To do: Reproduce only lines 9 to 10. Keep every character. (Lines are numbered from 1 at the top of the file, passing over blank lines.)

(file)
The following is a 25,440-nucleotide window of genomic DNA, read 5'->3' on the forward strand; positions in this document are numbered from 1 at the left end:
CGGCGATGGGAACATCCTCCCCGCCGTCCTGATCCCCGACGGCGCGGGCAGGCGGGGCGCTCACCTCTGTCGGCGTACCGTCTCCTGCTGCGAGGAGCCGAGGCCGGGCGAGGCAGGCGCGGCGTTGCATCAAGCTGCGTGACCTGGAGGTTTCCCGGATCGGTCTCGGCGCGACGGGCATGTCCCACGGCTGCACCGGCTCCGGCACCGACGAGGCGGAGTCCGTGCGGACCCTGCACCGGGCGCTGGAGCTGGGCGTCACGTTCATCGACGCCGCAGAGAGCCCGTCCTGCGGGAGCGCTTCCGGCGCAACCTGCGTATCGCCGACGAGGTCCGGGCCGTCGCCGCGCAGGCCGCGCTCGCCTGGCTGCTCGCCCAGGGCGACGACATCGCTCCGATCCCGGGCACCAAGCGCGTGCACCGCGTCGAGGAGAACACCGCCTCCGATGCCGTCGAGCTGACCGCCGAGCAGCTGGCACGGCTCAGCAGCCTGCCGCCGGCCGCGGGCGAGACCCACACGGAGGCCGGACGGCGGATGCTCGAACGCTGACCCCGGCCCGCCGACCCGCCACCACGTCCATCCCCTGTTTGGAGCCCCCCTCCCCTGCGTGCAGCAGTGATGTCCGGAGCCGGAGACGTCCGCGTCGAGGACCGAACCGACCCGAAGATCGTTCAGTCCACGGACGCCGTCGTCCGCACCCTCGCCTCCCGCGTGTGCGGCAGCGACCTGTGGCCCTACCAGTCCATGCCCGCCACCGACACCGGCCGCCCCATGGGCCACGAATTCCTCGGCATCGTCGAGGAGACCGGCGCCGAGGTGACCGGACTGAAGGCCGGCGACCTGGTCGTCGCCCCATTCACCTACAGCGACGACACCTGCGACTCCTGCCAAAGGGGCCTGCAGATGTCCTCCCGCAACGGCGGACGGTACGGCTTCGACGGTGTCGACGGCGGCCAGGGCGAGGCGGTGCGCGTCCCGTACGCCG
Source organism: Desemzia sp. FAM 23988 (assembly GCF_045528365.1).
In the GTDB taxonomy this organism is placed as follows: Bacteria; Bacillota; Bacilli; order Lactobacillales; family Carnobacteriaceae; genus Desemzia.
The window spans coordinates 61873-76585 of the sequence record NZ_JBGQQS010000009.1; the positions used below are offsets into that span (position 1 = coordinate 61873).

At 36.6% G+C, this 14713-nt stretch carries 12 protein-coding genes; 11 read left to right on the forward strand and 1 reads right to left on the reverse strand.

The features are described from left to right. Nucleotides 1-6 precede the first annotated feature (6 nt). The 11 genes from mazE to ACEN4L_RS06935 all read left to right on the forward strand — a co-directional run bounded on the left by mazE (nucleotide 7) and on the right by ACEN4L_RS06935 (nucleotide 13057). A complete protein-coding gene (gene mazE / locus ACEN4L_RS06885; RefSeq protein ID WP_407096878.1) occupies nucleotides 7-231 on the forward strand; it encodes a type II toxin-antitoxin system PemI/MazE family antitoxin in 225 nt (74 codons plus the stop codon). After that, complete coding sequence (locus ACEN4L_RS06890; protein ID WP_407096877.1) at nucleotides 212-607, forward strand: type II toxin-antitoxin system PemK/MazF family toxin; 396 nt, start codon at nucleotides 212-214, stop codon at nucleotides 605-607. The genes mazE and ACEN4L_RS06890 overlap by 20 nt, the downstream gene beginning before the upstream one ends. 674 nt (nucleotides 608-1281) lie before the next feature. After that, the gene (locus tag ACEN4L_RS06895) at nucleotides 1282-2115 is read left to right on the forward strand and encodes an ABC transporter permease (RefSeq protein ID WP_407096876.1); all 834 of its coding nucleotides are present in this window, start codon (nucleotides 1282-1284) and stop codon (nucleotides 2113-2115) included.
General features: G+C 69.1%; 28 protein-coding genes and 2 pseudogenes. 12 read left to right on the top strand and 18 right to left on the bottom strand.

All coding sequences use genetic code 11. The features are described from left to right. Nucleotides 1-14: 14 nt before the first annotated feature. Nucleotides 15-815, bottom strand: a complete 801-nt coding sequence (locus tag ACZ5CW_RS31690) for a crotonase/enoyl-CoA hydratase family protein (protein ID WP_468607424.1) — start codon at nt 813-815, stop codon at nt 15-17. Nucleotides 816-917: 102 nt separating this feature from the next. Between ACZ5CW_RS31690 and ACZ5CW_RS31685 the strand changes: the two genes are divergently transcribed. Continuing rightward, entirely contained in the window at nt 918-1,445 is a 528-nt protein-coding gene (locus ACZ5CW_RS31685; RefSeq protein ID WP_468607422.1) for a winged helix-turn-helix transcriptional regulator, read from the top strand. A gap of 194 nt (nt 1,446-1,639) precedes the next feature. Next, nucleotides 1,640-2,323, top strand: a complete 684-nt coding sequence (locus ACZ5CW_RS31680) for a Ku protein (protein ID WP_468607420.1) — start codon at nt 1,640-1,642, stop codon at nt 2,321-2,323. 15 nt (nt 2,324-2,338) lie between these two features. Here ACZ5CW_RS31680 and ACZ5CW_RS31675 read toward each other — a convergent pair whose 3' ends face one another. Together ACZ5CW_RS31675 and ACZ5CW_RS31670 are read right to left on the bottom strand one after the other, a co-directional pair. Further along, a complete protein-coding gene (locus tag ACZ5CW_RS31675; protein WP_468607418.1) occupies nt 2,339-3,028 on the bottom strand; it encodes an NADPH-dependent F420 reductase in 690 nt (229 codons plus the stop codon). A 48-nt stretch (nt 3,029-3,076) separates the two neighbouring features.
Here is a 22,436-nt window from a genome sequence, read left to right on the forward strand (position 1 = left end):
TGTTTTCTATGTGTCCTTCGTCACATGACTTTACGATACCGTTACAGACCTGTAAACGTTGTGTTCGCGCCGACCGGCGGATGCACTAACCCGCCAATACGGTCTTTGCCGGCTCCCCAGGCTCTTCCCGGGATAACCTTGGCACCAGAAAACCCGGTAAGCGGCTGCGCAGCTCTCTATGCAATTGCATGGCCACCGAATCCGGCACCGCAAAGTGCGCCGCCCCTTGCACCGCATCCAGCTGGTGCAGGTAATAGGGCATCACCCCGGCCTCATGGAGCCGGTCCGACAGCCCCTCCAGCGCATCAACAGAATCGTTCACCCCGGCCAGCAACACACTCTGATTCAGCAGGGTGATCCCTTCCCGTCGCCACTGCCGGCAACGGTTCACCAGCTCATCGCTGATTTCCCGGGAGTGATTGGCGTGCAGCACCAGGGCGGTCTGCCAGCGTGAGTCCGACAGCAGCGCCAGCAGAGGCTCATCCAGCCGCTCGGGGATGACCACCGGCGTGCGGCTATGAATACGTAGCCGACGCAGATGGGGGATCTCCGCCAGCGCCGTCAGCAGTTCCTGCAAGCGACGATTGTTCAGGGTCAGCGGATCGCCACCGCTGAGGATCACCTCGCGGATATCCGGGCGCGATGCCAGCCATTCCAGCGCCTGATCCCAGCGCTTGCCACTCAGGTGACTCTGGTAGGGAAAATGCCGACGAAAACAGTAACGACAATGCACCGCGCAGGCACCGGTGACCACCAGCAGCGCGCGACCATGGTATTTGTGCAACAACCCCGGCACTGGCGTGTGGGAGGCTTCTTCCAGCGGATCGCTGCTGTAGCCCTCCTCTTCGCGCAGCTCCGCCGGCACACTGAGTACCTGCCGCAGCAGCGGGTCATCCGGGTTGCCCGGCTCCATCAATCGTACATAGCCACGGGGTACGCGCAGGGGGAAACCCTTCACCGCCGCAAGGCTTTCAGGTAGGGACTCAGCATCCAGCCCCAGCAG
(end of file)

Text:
All coding sequences use genetic code 11. The features are described from left to right. Nucleotides 1-14: 14 nt before the first annotated feature. Nucleotides 15-815, bottom strand: a complete 801-nt coding sequence (locus tag ACZ5CW_RS31690) for a crotonase/enoyl-CoA hydratase family protein (protein ID WP_468607424.1) — start codon at nt 813-815, stop codon at nt 15-17. Nucleotides 816-917: 102 nt separating this feature from the next. Between ACZ5CW_RS31690 and ACZ5CW_RS31685 the strand changes: the two genes are divergently transcribed. Continuing rightward, entirely contained in the window at nt 918-1,445 is a 528-nt protein-coding gene (locus ACZ5CW_RS31685; RefSeq protein ID WP_468607422.1) for a winged helix-turn-helix transcriptional regulator, read from the top strand. A gap of 194 nt (nt 1,446-1,639) precedes the next feature. Next, nucleotides 1,640-2,323, top strand: a complete 684-nt coding sequence (locus ACZ5CW_RS31680) for a Ku protein (protein ID WP_468607420.1) — start codon at nt 1,640-1,642, stop codon at nt 2,321-2,323. 15 nt (nt 2,324-2,338) lie between these two features. Here ACZ5CW_RS31680 and ACZ5CW_RS31675 read toward each other — a convergent pair whose 3' ends face one another. Together ACZ5CW_RS31675 and ACZ5CW_RS31670 are read right to left on the bottom strand one after the other, a co-directional pair. Further along, a complete protein-coding gene (locus tag ACZ5CW_RS31675; protein WP_468607418.1) occupies nt 2,339-3,028 on the bottom strand; it encodes an NADPH-dependent F420 reductase in 690 nt (229 codons plus the stop codon). A 48-nt stretch (nt 3,029-3,076) separates the two neighbouring features.
Here is a 22,436-nt window from a genome sequence, read left to right on the forward strand (position 1 = left end):